As new college graduates across America — nearly 6 out of 10 of them female — collect their diplomas, this is a good time to ponder what today’s university teaches young women, and men, about gender and society. Many generations of feminists fought for equal education, starting in an era when it was widely believed that higher learning for women was not just unnecessary but harmful. It is a battle that, by any standard, has been a brilliant success. But some feminist ideologues seem determined to snatch defeat from the jaws of victory.
Consider the recent controversy at the University of Connecticut after senior Carolyn Luby, a women’s, gender, and sexuality studies major, assailed the school’s revamped athletics logo in an open letter to UConn President Susan Herbst. The new Husky image had been praised for its “powerful and aggressive” look. Luby found this to be a terrifying reminder that “the face of real life UConn athletics is . . . capable of frightening college women.” This indictment of some 300 male athletes was based on two incidents in the past year: a domestic violence charge against a basketball player (who was at once suspended from the team), and another athlete’s “breach of peace” arrest over a yelling and shoving match with his girlfriend (who was also arrested).
Luby’s fellow students rallied to her side after she was targeted by the right-wing media and received abusive e-mails. Of course no one should be harassed for expressing an opinion. But this does not change the fact that Luby’s letter reflects a demeaning (to both sexes) view of women as powerless, ever-intimidated victims of dangerous men — at a school headed by a woman and boasting one of the nation’s top women’s athletics programs.
Sadly, it also reflects a mindset all too prevalent in the feminist classroom. Author Jessica Valenti credits a women’s studies class for teaching her that women live on a constant “rape schedule” — a hyperbolic metaphor for precautions against sexual assault. Never mind that men are hardly safe from violence, or that in a 2011 Washington Post poll women were only slightly more likely than men to worry about being victims of a violent crime. No one disputes women’s far greater vulnerability to sex crimes, but how “feminist” is it to turn it into the dominant fact of their lives?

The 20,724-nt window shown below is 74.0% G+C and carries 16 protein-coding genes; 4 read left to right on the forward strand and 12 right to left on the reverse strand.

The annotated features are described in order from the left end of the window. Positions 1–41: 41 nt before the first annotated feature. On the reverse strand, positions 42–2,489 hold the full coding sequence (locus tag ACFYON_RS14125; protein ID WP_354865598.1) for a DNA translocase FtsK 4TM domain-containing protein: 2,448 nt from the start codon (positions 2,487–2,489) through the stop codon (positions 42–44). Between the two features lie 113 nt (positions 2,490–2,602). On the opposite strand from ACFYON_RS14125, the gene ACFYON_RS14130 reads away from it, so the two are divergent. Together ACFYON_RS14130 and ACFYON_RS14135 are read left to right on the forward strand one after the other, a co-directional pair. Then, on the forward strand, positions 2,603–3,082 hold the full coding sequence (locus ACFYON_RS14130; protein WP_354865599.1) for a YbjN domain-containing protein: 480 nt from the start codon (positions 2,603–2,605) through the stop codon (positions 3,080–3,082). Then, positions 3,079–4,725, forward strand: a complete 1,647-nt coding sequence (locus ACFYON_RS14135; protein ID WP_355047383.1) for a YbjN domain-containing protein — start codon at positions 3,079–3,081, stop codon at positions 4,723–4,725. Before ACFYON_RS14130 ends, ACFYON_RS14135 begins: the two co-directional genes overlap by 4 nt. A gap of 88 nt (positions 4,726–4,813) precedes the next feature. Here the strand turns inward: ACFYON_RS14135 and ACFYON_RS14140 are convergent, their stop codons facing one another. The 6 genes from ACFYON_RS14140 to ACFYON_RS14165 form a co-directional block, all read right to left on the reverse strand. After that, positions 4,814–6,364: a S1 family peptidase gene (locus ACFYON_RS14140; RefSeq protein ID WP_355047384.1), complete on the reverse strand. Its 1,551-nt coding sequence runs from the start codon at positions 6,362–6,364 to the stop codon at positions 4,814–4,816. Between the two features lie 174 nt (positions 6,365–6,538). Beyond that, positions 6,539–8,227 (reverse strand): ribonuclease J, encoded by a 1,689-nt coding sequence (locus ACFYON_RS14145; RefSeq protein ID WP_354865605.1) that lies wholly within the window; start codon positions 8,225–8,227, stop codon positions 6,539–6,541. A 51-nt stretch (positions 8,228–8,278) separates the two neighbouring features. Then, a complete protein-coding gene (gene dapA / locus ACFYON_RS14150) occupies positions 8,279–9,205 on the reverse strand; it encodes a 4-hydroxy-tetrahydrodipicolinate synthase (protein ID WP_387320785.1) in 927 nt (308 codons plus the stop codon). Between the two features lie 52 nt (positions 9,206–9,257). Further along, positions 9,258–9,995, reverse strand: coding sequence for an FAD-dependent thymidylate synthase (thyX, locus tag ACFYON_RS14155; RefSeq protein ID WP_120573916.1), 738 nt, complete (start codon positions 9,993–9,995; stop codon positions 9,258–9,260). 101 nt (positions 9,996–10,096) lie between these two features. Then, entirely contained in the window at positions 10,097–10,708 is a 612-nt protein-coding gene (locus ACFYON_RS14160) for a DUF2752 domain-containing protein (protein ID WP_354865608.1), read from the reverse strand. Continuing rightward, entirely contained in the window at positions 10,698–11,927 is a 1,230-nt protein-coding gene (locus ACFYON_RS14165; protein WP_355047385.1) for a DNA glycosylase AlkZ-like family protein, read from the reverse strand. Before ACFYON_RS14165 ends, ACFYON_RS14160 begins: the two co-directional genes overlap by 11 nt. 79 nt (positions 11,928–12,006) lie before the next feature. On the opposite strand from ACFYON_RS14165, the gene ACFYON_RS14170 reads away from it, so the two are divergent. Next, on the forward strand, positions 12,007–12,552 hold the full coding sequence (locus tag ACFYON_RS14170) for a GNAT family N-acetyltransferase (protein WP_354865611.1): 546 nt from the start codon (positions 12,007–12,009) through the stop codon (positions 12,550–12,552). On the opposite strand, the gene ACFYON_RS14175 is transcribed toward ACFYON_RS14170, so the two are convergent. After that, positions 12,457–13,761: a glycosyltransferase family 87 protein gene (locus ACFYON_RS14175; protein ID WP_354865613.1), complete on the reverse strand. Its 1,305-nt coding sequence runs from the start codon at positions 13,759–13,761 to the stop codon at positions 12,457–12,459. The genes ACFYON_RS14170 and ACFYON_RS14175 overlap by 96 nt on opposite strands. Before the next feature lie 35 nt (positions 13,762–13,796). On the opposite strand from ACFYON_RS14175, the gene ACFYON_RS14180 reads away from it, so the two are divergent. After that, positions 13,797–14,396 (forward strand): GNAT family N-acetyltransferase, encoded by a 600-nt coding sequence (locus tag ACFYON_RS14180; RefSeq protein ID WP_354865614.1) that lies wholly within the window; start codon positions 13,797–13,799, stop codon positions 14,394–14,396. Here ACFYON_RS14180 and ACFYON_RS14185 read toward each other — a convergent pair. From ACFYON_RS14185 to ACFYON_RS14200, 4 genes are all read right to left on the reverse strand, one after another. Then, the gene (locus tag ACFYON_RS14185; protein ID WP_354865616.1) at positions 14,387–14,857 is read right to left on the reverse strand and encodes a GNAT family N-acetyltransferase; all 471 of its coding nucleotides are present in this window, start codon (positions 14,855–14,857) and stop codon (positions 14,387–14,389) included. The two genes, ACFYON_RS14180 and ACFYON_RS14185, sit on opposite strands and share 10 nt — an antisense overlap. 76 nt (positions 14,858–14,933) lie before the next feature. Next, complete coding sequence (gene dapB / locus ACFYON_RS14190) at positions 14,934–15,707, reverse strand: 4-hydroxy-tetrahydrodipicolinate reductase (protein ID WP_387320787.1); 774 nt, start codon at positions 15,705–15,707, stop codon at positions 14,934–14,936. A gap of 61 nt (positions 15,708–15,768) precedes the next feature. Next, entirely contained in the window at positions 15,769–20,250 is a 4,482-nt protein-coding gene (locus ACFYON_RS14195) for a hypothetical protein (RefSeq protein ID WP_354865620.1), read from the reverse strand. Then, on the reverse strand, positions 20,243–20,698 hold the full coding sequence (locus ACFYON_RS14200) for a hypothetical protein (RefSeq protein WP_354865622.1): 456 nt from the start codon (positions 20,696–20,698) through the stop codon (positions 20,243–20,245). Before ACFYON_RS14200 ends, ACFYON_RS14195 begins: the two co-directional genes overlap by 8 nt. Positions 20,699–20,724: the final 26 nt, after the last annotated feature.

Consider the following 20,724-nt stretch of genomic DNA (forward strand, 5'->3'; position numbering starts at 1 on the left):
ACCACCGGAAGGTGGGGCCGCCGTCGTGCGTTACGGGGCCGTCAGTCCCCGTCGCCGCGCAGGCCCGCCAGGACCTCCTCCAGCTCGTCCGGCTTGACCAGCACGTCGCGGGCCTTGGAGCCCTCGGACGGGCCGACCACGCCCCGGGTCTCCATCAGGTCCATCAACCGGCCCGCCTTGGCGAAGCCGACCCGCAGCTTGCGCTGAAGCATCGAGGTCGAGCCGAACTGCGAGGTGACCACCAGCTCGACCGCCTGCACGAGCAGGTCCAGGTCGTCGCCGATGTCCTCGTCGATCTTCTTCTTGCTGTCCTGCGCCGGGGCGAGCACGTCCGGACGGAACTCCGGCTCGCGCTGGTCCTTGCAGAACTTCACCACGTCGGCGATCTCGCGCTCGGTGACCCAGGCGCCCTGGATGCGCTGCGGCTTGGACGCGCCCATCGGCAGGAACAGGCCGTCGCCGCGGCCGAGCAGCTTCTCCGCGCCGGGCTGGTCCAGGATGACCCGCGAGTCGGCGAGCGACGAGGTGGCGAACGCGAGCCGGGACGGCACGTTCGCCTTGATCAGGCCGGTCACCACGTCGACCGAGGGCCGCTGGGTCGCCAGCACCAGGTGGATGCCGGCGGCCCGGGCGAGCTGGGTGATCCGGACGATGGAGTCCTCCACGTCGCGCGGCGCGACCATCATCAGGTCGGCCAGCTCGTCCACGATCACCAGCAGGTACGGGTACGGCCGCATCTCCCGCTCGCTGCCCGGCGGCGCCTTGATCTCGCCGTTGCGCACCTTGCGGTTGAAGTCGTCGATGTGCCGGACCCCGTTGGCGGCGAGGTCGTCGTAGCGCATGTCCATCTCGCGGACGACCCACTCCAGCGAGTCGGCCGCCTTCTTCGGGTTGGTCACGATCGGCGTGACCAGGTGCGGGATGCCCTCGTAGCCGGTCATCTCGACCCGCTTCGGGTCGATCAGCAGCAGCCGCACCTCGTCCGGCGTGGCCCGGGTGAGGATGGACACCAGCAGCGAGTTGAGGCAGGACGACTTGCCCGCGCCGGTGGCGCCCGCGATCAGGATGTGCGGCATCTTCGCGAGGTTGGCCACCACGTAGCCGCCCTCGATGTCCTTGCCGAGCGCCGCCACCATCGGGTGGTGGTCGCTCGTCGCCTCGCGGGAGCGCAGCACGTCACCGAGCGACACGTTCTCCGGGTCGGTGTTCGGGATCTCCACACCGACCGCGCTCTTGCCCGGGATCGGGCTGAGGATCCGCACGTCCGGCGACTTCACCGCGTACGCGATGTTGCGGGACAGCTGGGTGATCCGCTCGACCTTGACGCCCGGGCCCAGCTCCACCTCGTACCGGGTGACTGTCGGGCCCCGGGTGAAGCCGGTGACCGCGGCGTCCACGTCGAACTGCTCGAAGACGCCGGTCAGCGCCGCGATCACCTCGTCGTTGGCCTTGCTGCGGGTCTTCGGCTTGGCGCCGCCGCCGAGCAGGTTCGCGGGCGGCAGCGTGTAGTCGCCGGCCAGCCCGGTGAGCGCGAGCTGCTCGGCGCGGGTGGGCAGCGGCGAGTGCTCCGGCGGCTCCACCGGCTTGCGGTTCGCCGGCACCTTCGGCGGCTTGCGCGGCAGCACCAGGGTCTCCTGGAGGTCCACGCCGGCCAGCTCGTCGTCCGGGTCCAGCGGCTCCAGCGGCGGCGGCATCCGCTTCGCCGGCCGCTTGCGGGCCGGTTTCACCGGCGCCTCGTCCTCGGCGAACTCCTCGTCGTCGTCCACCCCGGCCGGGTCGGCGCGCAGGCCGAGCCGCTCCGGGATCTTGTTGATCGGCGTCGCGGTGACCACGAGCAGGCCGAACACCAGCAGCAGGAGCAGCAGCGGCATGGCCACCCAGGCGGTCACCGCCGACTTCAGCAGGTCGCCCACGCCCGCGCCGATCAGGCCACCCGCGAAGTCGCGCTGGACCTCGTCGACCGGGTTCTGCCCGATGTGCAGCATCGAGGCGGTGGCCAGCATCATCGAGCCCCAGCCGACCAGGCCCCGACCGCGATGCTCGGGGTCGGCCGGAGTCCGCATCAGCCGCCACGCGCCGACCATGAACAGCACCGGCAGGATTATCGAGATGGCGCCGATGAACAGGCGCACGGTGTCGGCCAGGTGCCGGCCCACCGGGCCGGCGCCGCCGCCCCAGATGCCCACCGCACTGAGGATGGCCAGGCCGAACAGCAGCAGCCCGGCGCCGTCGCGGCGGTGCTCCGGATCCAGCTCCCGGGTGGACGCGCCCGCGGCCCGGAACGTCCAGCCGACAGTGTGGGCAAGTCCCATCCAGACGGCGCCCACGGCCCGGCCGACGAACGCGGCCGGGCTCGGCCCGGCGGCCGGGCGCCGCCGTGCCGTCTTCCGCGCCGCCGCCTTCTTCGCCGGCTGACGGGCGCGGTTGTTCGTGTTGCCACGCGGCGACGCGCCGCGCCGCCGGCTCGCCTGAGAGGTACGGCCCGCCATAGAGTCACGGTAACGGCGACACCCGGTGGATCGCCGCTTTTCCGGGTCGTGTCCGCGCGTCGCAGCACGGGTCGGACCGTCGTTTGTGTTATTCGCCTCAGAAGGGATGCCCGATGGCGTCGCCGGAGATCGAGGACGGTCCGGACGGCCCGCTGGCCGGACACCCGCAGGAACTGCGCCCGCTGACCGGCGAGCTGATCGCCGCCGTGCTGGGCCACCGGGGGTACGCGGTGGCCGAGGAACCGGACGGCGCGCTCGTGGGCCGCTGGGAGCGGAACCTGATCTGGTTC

A leading gender-studies textbook, “The Gendered Society” by State University of New York sociologist Michael Kimmel, offers young women a constant litany of how victimized they are by patriarchy and men more generally. Girls experience “systematic demolition of [their] self-esteem [and] denigration of their abilities” (in fact, claims about teenage girls’ self-esteem drop are strongly disputed by mainstream psychologists, and girls now outperform boys academically at every level). Women are so brutalized by men that “domestic violence is the leading cause of injury to women in the nation” (in fact, government health statistics show women suffer about five times as many injuries from accidental falls and twice as many from car accidents as from all violence). Working women lose nearly half a million dollars in a lifetime to pay inequity (in fact, much of that gap is due to educational and employment choices the text barely mentions).
While not many students take gender-studies courses, their dispiriting and polarizing message seeps into other fields. It is also amplified by extracurricular programs, from student life workshops that convey a skewed, blame-the-males view of gender relations to performances of “The Vagina Monologues,” whose main focus is not female sexual empowerment but female victimhood.
The academy is a place to discuss and explore ideas — which makes the intellectual corruption of campus feminism especially unfortunate. Unlike many conservatives, I believe there are still important ideas and issues to explore when it comes to gender equality, from work-family balance to attitudes toward sexuality to stereotyped media images. But for such discussion to be productive, it must be free of dogma, committed to fact, and open to different sides of complex issues. And it must be willing to recognize that not all gender-based biases disadvantage women, or are perpetuated by men.
Unfortunately, at present, academic feminism fails on all of these counts — to the detriment of women and men alike.
Cathy Young is a columnist at Newsday and RealClearPolitics.com.